Last updated: February 22, 2011 3:44 pm
‘What a slut’
What that four-letter word really means and why you shouldn’t use it
OTTAWA (CUP) — “And then we went back to my place and fucked,” the girl ahead of me in line at the coffee shop triumphantly declared, catching her friend up on the weekend’s events.
“I can’t believe you did that,” responded the second girl, incredulously. “You’re such a slut!” Both girls erupted into laughter as they grabbed their coffees and walked away.
What’s wrong with this conversation? For starters, the fact that most of you silently thought “nothing” in response to that question.
The word “slut” is everywhere — be it on TV, scribbled across a bathroom stall or in our everyday conversations. Even the Canadian Oxford Dictionary has an entry for slut, yet the word has inconspicuously taken on a meaning greater than that which can be defined by a dictionary.
First used in the 14th century to refer to “a dirty, untidy or slovenly woman,” the word slut has always been applied to women of low character, specifically those who exhibit questionable sexual behaviour — behaviour that doesn’t conform to society’s patriarchal expectations of a woman’s sexual conduct.
But within our contemporary culture, where it’s increasingly acceptable for a woman’s sexual identity to exist outside of a marriage, what constitutes “questionable sexual behaviour” is unclear. Nonetheless, words like “slut” and “whore” are hurled at women, usually in an attempt to exert control over their actions.
You’re a woman and you’re open about your sexuality? Slut. You’re a woman who enjoys having sex — be it within the confines of a monogamous relationship or as a career choice? Whore. You’re a woman who has never had sex before, but just so happens to wear shirts that say you do, indeed, have breasts? Skank.
When we consider the endless scenarios that render a woman a slut these days, it becomes clear that this word is used solely to shame a woman for expressing herself sexually. There’s a notion that this act of slut-shaming — making a woman feel ashamed for being sexual or having one or more sexual partners — is a tool that can be used to compel a woman to alter her behaviour for the better.
Call a woman a slut and perhaps she’ll feel ashamed enough to change her behaviour — behaviour that society believes leaves her vulnerable to things like unplanned pregnancies, sexually transmitted diseases and sexual assault. It’s for her protection, right?
Far from leaving her better off, slut-shaming can irreparably damage a woman’s self-perception. Being called a slut for exhibiting perfectly normal sexual behaviour can cause a woman to associate herself with the negative connotations intrinsic to that word: Dirty, easy and worthless. Maybe she’ll indulge these unfounded labels and take on multiple partners, or maybe she’ll shut herself down to all forms of sexual activity out of shame. She may become a target for others to take advantage of, feeling as though her right to consent is taken away by her reputation. Either way, it diminishes a woman’s ability to express her sexuality — and that’s not healthy.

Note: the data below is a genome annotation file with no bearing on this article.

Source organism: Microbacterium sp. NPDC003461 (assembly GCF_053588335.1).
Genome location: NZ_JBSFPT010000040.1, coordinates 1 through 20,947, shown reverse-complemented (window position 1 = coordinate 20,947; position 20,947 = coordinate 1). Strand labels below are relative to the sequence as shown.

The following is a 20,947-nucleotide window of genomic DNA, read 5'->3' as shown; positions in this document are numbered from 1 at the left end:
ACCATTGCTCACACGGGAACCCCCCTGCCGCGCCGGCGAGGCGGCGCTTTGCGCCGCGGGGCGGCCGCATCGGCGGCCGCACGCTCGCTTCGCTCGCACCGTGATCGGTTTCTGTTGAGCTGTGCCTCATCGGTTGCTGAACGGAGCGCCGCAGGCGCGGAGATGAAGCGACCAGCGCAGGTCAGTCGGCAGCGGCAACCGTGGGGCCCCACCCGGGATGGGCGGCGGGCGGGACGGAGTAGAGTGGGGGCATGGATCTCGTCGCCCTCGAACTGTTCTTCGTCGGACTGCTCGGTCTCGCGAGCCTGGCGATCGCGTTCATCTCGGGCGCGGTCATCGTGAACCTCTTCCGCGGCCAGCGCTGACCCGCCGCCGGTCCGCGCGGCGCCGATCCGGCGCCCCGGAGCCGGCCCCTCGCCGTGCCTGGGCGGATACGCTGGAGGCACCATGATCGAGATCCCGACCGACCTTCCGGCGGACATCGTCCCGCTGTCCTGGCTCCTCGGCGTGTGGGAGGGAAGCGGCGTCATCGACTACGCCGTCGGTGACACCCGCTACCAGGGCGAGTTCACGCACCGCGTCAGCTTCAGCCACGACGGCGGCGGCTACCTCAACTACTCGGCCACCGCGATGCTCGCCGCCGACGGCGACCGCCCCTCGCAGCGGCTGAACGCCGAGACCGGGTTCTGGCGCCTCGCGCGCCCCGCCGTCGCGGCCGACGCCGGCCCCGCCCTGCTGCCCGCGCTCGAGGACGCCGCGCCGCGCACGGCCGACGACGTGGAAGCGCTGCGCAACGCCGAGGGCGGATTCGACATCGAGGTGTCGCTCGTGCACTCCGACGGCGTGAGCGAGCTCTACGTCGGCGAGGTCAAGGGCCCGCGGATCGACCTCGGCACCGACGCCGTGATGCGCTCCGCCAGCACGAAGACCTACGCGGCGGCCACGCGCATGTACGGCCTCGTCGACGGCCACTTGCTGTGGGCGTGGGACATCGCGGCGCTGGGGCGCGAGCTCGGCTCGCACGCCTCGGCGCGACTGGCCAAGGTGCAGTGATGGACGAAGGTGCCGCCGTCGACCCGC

Slut-shaming has been used to make examples out of “bad” girls to their peers, sometimes ending with severe consequences. In 2009, a 13-year-old girl from in U.S. sexted a photo of her breasts to a boy she liked, which was intercepted and circulated around her school and a nearby high school. The girl was forced to endure endless taunting by her peers, routinely being called a “slut” and a “whore.”
When school officials were informed of these events, their response wasn’t to talk to the girl about what had happened, or to discipline the offending classmates. They suspended her from school for a week, an action that sends the message to students that calling someone a slut for exhibiting “slutty behaviour” is okay — that, perhaps, slutty girls deserve to be punished by their peers.
She hung herself less than a week after the suspension.
Beyond damaging someone’s reputation and self-esteem on an individual level, slut-shaming shapes societal discourse on things like rape, abuse and sexual harassment. There is an inconspicuous but real conception in society and our legal systems that rape is more understandable under certain circumstances — circumstances that revolve around the identity of the victim.
In 2007, a British man charged with the rape of a 10-year-old girl was given concurrent two-year and 18-month jail sentences, as opposed to life in prison. The judge felt he was faced with “a moral dilemma” in this “exceptional case” because the victim regularly wore make-up, strappy tops and jeans, making her appear at least 16 years old — as though somehow her provocative clothing trumped her right to consent — assuming a child is even capable of consent.
Cases like the above aren’t isolated anomalies in our legal systems. Rape cases are thrown out on the basis of the victim’s appearance — how they dress, act and speak — while instances of sexual harassment in the workplace are overlooked because of the victim’s sexual history. Women are constantly written off by their peers as worthless, irrelevant and less capable at the simple utterance of that four-letter word.
The word slut has become a catch-all phrase used to defame a woman — one that has lost its meaning in society, while simultaneously carrying dark implications with its use.
Next time you want to call a woman a slut, think about what you actually mean to say. Does the fact that she’s open about her sexuality make her a slut, or is she just a liberal woman? Is the woman that fucked your boyfriend really a whore, or is your boyfriend simply a cheating asshole? Is that classmate wearing the low-cut top skanky, or is she just gutsy enough to wear something you could never pull off? It isn’t until we stop being so loose with our word choice that the problems associated with this powerful vocabulary will begin to dissipate.